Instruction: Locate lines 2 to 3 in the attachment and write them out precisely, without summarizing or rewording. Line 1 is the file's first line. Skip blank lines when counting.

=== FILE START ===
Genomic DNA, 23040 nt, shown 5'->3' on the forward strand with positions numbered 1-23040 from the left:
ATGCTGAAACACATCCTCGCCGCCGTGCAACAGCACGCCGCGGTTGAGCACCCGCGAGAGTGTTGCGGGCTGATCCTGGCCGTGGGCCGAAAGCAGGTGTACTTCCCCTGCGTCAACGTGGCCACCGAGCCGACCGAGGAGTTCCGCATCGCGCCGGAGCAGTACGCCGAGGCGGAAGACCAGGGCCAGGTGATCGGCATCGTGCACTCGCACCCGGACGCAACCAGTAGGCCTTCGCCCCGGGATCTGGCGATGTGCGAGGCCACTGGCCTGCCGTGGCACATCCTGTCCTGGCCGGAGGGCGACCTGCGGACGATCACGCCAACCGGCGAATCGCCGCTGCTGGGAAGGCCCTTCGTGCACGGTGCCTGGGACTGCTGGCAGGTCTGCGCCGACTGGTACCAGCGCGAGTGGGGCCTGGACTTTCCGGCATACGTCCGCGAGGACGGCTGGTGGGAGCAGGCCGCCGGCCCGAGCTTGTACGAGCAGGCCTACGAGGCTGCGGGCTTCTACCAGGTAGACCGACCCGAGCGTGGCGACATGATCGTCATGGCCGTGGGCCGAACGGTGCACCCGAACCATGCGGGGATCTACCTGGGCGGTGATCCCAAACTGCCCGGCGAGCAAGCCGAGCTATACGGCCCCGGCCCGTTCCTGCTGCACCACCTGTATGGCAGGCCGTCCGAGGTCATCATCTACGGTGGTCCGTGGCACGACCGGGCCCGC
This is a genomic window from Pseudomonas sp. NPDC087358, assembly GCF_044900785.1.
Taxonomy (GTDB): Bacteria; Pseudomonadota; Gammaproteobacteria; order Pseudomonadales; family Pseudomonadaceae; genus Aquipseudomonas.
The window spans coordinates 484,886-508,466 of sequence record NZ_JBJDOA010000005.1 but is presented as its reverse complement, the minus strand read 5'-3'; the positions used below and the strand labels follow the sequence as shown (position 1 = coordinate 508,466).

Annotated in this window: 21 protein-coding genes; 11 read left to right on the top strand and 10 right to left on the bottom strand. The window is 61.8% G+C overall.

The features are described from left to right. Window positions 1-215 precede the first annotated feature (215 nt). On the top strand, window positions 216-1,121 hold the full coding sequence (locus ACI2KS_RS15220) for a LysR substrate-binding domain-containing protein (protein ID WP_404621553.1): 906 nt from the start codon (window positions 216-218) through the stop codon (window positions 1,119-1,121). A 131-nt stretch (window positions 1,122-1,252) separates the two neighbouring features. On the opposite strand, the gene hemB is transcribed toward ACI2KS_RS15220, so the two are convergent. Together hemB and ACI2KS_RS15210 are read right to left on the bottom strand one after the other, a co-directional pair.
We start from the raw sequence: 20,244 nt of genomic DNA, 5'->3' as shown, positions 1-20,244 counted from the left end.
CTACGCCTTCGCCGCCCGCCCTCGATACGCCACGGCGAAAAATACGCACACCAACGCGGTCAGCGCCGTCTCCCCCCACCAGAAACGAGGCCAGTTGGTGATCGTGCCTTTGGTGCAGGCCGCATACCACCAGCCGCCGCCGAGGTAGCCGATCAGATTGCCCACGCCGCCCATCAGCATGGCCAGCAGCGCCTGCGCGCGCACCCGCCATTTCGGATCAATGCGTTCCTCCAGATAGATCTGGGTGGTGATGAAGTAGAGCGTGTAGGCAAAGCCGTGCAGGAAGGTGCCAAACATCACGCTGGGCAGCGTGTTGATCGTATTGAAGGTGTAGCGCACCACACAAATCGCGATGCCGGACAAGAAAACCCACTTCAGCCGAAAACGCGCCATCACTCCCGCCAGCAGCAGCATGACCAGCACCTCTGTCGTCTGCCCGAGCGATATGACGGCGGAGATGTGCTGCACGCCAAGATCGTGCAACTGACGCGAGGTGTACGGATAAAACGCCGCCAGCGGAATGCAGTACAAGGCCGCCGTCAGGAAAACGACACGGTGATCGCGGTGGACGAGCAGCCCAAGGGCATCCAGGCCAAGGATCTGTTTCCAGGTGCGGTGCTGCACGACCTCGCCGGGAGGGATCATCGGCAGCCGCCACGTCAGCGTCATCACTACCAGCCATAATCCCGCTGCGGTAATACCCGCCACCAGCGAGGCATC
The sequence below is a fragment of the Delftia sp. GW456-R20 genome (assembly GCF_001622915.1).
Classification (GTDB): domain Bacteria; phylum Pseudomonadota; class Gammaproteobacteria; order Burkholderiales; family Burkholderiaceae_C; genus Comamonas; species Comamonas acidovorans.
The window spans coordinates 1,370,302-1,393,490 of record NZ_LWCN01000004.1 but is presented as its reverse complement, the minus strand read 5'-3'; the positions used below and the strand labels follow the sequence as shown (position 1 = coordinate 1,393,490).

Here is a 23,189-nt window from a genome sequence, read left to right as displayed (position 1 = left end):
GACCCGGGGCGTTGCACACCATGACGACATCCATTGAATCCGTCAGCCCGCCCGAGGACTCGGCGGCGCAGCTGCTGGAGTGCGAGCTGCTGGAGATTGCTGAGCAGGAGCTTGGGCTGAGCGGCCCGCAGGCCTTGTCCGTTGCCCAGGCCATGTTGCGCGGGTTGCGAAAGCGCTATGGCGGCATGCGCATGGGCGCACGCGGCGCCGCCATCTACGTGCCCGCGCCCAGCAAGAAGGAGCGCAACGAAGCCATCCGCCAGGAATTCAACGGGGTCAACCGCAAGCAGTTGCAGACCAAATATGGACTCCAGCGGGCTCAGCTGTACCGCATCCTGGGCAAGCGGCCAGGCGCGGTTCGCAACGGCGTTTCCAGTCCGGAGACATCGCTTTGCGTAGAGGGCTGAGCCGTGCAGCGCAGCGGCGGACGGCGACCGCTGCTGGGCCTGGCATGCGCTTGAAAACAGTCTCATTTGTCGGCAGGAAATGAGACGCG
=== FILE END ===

ATGCTGAAACACATCCTCGCCGCCGTGCAACAGCACGCCGCGGTTGAGCACCCGCGAGAGTGTTGCGGGCTGATCCTGGCCGTGGGCCGAAAGCAGGTGTACTTCCCCTGCGTCAACGTGGCCACCGAGCCGACCGAGGAGTTCCGCATCGCGCCGGAGCAGTACGCCGAGGCGGAAGACCAGGGCCAGGTGATCGGCATCGTGCACTCGCACCCGGACGCAACCAGTAGGCCTTCGCCCCGGGATCTGGCGATGTGCGAGGCCACTGGCCTGCCGTGGCACATCCTGTCCTGGCCGGAGGGCGACCTGCGGACGATCACGCCAACCGGCGAATCGCCGCTGCTGGGAAGGCCCTTCGTGCACGGTGCCTGGGACTGCTGGCAGGTCTGCGCCGACTGGTACCAGCGCGAGTGGGGCCTGGACTTTCCGGCATACGTCCGCGAGGACGGCTGGTGGGAGCAGGCCGCCGGCCCGAGCTTGTACGAGCAGGCCTACGAGGCTGCGGGCTTCTACCAGGTAGACCGACCCGAGCGTGGCGACATGATCGTCATGGCCGTGGGCCGAACGGTGCACCCGAACCATGCGGGGATCTACCTGGGCGGTGATCCCAAACTGCCCGGCGAGCAAGCCGAGCTATACGGCCCCGGCCCGTTCCTGCTGCACCACCTGTATGGCAGGCCGTCCGAGGTCATCATCTACGGTGGTCCGTGGCACGACCGGGCCCGC
This is a genomic window from Pseudomonas sp. NPDC087358, assembly GCF_044900785.1.